Italian duo Andrea Trimarchi and Simone Farresin of Formafantasma have curated an exhibition at the Serpentine Sackler Gallery in London called Cambio. This exhibition aims to show the impact of the forestry industry by showcasing the processing of wood. Exploring the legality and environmental impact of the industry, from extraction, production and distribution of wood.
This exploration demonstrates that the use of wood is not always sustainable, despite popular belief. By highlighting the material itself, and the processes it undertakes, it brings both the general public and designers into the conversation. Looking at how materials impact the environment, and how we can use natural materials in a sustainable way. This is done through collaborations with different designers and experts from the timber industry, as well as presenting samples of wood.
Wood is the most abundant material for use in design worldwide. It is seen as sustainable because it is natural. But we must also think about how materials are grown and processed. Often, the wood is unethically sourced from ecosystems.
One part of the exhibition features an installation of staked IKEA Bekväm stool replicas made from different tree species. The stools are stacked according to how long the tree took to grow before logging. These visualisations help the visitors understand that for a wooden product to be sustainable its use life should last at least as long as the tree took to grow to produce the material. This section is dedicated to the “forensic analysis” of typical wooden products sold in the UK, examining whether they were produced legally and ethically.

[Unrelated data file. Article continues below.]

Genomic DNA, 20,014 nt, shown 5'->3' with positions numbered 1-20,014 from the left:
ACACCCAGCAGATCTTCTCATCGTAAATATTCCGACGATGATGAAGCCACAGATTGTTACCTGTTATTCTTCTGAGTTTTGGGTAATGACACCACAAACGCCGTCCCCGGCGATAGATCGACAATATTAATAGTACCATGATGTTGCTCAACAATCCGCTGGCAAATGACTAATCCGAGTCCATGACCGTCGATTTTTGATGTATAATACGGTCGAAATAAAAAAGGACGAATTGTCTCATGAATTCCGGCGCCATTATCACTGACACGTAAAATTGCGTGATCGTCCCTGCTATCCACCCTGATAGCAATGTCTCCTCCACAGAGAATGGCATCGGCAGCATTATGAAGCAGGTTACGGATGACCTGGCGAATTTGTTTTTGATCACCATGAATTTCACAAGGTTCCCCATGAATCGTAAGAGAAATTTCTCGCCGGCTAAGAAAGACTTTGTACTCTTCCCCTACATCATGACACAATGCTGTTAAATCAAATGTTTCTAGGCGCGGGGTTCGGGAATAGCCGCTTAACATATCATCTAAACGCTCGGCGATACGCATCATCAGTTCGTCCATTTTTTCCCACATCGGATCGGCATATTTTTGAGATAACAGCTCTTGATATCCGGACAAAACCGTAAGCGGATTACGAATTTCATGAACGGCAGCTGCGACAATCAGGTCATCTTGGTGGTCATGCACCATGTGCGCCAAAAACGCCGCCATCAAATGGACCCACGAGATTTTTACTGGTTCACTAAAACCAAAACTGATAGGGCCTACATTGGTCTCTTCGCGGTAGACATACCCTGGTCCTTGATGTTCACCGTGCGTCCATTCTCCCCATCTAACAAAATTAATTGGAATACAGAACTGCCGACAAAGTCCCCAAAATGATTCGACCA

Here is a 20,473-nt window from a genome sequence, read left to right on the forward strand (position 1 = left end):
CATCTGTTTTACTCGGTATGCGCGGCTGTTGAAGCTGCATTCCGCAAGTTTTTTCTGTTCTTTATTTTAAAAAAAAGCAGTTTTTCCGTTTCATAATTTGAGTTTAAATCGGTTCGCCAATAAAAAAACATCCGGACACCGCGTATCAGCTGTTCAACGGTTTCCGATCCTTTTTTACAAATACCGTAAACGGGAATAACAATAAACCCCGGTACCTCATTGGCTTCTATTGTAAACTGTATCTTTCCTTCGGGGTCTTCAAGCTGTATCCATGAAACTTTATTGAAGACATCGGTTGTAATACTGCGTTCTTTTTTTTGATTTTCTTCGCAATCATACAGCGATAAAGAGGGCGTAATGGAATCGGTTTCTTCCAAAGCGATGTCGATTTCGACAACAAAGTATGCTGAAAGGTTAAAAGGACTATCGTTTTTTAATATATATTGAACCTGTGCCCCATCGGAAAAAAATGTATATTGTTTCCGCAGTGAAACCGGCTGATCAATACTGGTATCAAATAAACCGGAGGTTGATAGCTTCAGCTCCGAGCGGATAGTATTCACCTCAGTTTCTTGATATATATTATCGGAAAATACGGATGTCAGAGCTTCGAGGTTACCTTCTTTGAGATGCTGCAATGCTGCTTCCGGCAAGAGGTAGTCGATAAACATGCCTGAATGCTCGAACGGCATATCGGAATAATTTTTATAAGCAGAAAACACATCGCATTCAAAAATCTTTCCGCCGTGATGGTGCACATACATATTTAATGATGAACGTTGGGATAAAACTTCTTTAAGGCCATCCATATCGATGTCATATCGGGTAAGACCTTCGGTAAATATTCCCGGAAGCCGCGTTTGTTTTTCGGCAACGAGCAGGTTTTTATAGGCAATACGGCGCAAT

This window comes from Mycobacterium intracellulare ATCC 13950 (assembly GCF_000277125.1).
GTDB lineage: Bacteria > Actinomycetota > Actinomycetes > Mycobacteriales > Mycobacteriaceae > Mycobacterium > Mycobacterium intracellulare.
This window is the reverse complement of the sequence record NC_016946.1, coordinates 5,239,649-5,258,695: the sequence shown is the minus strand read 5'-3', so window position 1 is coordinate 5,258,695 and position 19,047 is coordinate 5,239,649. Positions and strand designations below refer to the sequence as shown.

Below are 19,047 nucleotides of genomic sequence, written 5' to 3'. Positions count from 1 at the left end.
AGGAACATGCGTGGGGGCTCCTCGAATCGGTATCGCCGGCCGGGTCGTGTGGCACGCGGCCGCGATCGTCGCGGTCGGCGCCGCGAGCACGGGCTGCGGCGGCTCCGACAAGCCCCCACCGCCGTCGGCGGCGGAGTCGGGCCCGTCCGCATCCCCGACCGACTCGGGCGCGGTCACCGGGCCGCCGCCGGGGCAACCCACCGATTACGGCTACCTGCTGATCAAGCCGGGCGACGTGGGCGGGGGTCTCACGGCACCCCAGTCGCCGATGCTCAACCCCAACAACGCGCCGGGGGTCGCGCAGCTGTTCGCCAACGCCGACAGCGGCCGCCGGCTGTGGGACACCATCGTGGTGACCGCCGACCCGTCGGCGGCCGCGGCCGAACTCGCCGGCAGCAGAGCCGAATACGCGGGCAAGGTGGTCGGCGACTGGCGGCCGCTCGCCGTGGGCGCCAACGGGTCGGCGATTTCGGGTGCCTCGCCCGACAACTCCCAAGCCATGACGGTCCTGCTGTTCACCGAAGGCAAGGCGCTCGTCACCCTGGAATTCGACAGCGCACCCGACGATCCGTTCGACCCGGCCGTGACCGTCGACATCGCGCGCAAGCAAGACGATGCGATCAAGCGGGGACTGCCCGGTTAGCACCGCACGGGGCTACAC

The whole exhibition is designed around the tree. Cambio comes from the medieval Latin cambium ‘change, exchange’, but the name also references the cambium membrane of a tree. This is a layer responsible for producing wood on the inside of a trunk, and bark on its exterior. The design of the exhibitions layout also is based on the cambium membrane, it follows a circular layout around two central rooms. These rooms show Formafantasm’s research, including two videos.
Some of the oldest objects in the exhibition are samples of rare hardwoods first exhibited in the Great Exhibition of 1851, which represent trees logged to the point of extinction. The newest pieces are the exhibition display furniture and seating designed by Formafantasma, which were all made from a single pine tree which was destroyed in a storm in Val di Fiemme – a forest in northern Italy in 2018. By using this fallen tree it was not left to rot and release carbon dioxide it had stored back into the atmosphere.